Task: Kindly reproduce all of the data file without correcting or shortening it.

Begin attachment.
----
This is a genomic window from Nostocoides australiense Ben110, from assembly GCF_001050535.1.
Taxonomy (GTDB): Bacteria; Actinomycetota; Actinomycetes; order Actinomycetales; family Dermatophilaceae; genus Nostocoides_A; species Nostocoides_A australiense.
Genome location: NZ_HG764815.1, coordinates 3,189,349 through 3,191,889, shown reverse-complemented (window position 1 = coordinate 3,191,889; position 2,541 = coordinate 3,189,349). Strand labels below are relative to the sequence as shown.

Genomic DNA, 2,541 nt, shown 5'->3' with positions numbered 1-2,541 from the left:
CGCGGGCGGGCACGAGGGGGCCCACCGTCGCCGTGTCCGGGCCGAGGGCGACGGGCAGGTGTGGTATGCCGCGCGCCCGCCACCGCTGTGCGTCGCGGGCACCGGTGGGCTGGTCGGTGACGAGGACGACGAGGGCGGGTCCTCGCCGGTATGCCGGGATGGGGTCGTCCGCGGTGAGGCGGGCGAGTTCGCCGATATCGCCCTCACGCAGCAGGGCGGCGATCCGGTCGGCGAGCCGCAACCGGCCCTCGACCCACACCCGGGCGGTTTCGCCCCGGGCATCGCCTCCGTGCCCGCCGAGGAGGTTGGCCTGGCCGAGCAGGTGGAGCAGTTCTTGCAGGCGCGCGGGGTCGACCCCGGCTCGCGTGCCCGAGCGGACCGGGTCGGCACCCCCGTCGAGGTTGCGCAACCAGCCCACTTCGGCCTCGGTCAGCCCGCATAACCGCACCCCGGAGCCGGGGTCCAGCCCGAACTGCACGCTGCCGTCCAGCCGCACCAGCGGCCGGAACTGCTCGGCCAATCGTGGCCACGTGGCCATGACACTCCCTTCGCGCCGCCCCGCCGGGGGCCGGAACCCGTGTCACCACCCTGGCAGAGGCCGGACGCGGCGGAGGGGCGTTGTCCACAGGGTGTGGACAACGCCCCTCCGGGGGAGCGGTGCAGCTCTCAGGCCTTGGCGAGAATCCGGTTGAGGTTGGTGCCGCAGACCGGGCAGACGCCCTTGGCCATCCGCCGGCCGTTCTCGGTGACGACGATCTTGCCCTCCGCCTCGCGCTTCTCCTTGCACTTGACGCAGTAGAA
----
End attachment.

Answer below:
This is a genomic window from Nostocoides australiense Ben110, from assembly GCF_001050535.1.
Taxonomy (GTDB): Bacteria; Actinomycetota; Actinomycetes; order Actinomycetales; family Dermatophilaceae; genus Nostocoides_A; species Nostocoides_A australiense.
Genome location: NZ_HG764815.1, coordinates 3,189,349 through 3,191,889, shown reverse-complemented (window position 1 = coordinate 3,191,889; position 2,541 = coordinate 3,189,349). Strand labels below are relative to the sequence as shown.

Genomic DNA, 2,541 nt, shown 5'->3' with positions numbered 1-2,541 from the left:
CGCGGGCGGGCACGAGGGGGCCCACCGTCGCCGTGTCCGGGCCGAGGGCGACGGGCAGGTGTGGTATGCCGCGCGCCCGCCACCGCTGTGCGTCGCGGGCACCGGTGGGCTGGTCGGTGACGAGGACGACGAGGGCGGGTCCTCGCCGGTATGCCGGGATGGGGTCGTCCGCGGTGAGGCGGGCGAGTTCGCCGATATCGCCCTCACGCAGCAGGGCGGCGATCCGGTCGGCGAGCCGCAACCGGCCCTCGACCCACACCCGGGCGGTTTCGCCCCGGGCATCGCCTCCGTGCCCGCCGAGGAGGTTGGCCTGGCCGAGCAGGTGGAGCAGTTCTTGCAGGCGCGCGGGGTCGACCCCGGCTCGCGTGCCCGAGCGGACCGGGTCGGCACCCCCGTCGAGGTTGCGCAACCAGCCCACTTCGGCCTCGGTCAGCCCGCATAACCGCACCCCGGAGCCGGGGTCCAGCCCGAACTGCACGCTGCCGTCCAGCCGCACCAGCGGCCGGAACTGCTCGGCCAATCGTGGCCACGTGGCCATGACACTCCCTTCGCGCCGCCCCGCCGGGGGCCGGAACCCGTGTCACCACCCTGGCAGAGGCCGGACGCGGCGGAGGGGCGTTGTCCACAGGGTGTGGACAACGCCCCTCCGGGGGAGCGGTGCAGCTCTCAGGCCTTGGCGAGAATCCGGTTGAGGTTGGTGCCGCAGACCGGGCAGACGCCCTTGGCCATCCGCCGGCCGTTCTCGGTGACGACGATCTTGCCCTCCGCCTCGCGCTTCTCCTTGCACTTGACGCAGTAGAA